The Closing with Tony Malkin

The chief of Empire State Realty Trust talks about his grandfather’s financial advice, his best role as a student actor and cleaning up after horses when working on a ranch

Jan.January 15, 2015 04:49 AM
Tony Malkin (Credit: Max Dworkin)

Tony Malkin (Credit: Max Dworkin)

Tony Malkin is chairman, president and CEO of Empire State Realty Trust, the real estate investment trust that owns the Empire State Building, as well as 18 other properties in New York City. The grandson of company founder Lawrence Wien, Malkin led the charge to consolidate his family’s portfolio, formerly known as Malkin Holdings, into a publicly traded REIT. After fielding unsolicited bids to buy the Empire State Building and facing lawsuits from dissenting shareholders, the company raised $929.5 million in its 2013 IPO. Today, it controls 8 million square feet of New York City real estate, including 2.9 million square feet at the namesake tower, which is undergoing a $500 million rehabilitation.

Name: Anthony Edward Malkin
Born: 06/01/62
Hometown: Born in New York City
Marital status: Married 27 years
Children: 2 sons

What were you like as a kid?

Always breaking things: In the process of trying to figure out how things worked, I broke a lot of things. I probably put [back] together about 60 percent of the things that I broke in a functional fashion.

Growing up, did you spend a lot of time with your father, Peter, and grandfather looking at buildings?

I spent a lot of time with my grandfather… and my father. I would hear about real estate when I was a kid at the table.

What are some things your grandfather taught you?

He would say, each of us has a bank of 86,400 seconds every day of our lives, and we can use those seconds in any way we want. I recommend to you that you use your bank of seconds selfishly. Use them to give you the greatest happiness that you can create for yourself, and I submit that intelligent selfishness will make you participate in helping your sisters and brothers through the world.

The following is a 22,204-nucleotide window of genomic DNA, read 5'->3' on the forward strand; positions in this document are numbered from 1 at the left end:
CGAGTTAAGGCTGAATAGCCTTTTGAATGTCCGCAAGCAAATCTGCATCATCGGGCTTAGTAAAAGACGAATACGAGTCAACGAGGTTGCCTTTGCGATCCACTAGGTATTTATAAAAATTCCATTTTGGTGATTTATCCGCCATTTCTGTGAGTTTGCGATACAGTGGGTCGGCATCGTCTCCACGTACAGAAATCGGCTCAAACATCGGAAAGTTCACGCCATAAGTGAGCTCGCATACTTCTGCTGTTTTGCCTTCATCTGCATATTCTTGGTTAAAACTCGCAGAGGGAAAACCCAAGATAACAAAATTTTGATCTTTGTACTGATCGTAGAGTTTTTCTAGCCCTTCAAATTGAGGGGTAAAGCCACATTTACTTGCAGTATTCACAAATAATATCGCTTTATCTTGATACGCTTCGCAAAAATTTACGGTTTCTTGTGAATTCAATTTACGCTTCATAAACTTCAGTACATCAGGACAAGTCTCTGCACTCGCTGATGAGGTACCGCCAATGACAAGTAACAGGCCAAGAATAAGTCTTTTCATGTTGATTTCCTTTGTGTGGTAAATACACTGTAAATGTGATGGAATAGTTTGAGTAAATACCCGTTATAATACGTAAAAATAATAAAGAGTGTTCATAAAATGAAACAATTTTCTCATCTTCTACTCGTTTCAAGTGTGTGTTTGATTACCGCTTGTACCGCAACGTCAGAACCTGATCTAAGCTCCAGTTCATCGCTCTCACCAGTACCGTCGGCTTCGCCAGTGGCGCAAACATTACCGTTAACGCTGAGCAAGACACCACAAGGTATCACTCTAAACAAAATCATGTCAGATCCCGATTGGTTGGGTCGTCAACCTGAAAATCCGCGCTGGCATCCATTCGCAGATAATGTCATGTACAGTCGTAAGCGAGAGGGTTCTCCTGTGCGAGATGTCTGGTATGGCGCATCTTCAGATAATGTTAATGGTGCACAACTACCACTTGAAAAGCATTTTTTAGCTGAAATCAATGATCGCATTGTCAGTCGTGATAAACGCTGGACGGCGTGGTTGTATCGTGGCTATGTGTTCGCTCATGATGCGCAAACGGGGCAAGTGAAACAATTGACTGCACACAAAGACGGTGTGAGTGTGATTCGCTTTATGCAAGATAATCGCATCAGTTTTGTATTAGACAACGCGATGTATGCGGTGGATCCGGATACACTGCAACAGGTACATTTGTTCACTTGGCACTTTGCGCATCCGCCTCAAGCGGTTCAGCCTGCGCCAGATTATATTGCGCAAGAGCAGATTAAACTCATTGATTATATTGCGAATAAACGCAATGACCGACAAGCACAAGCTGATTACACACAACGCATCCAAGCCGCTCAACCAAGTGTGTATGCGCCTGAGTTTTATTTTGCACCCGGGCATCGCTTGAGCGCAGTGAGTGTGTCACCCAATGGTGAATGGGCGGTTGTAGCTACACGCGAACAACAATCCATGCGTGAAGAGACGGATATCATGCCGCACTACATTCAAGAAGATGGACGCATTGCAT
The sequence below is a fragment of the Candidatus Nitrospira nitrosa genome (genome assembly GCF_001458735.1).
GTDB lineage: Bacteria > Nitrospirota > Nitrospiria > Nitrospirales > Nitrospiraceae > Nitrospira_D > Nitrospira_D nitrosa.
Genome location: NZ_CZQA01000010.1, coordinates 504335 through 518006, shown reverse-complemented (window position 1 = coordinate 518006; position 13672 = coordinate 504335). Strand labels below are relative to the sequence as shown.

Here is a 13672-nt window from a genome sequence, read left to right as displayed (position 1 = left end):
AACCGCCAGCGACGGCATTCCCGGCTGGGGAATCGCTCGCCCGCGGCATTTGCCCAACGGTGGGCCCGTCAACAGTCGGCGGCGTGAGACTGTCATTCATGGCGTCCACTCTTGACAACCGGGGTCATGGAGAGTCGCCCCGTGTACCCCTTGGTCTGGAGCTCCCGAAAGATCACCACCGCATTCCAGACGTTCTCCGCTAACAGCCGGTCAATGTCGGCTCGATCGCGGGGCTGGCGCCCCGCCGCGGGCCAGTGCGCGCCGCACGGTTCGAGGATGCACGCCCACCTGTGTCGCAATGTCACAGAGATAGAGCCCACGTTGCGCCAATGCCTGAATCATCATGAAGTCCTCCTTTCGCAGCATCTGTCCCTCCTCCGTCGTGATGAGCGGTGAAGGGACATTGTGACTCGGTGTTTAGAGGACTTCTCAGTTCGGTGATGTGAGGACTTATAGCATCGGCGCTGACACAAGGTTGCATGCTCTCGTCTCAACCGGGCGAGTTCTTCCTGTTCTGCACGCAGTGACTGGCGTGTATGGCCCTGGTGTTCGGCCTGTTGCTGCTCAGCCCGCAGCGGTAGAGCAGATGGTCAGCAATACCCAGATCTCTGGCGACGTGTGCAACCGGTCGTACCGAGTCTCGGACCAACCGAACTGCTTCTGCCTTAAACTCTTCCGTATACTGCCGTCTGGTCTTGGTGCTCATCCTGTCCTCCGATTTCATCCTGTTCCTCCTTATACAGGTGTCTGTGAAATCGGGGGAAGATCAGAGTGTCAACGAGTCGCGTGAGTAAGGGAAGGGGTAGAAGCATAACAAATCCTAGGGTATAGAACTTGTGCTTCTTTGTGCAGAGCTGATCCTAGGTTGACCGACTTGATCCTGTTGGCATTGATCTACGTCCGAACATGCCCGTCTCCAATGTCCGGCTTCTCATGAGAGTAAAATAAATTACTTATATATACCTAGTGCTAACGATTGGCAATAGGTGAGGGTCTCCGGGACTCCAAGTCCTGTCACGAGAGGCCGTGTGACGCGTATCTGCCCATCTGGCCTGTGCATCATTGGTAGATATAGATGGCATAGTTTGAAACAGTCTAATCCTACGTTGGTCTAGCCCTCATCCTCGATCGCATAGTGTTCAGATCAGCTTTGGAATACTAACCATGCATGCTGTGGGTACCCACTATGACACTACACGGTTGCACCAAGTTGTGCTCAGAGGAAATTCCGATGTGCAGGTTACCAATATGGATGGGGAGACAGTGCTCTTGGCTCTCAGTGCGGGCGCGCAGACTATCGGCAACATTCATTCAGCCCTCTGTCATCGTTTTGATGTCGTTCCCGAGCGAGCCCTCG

Did you consider a career outside real estate?

I actually started out in the private equity business, specifically because I wanted to learn something other than real estate. My mother turned to me one day and said, “Your brother [Scott] is older and he’s going to be in charge and you’re just going to have to figure it out.” To which I said, “OK, I’ll do something else.”

What did you study in college?

I was an English major and concentrated in theatrical literature. I love Shakespeare. I like Russian novels. Every now and then, I’ll reread “War and Peace.”

Have you ever acted?

I actually graduated with honors from high school [Choate Rosemary Hall] in theater arts. Having that stage presence is something incredibly helpful in life.

What was your best role?

The snake in the “Diary of Adam and Eve.” I sang a song about convincing Adam and Eve to eat the apple. I wore leather pants and a leather vest, which was actually made from Naugahyde, so it was an early form of advanced perspiration. I slithered around a tree. It was pretty funny.

Is that one of your proudest moments?

I don’t believe in pride. I believe in trying to stay centered in the moment. I try to be grateful and feel gratitude.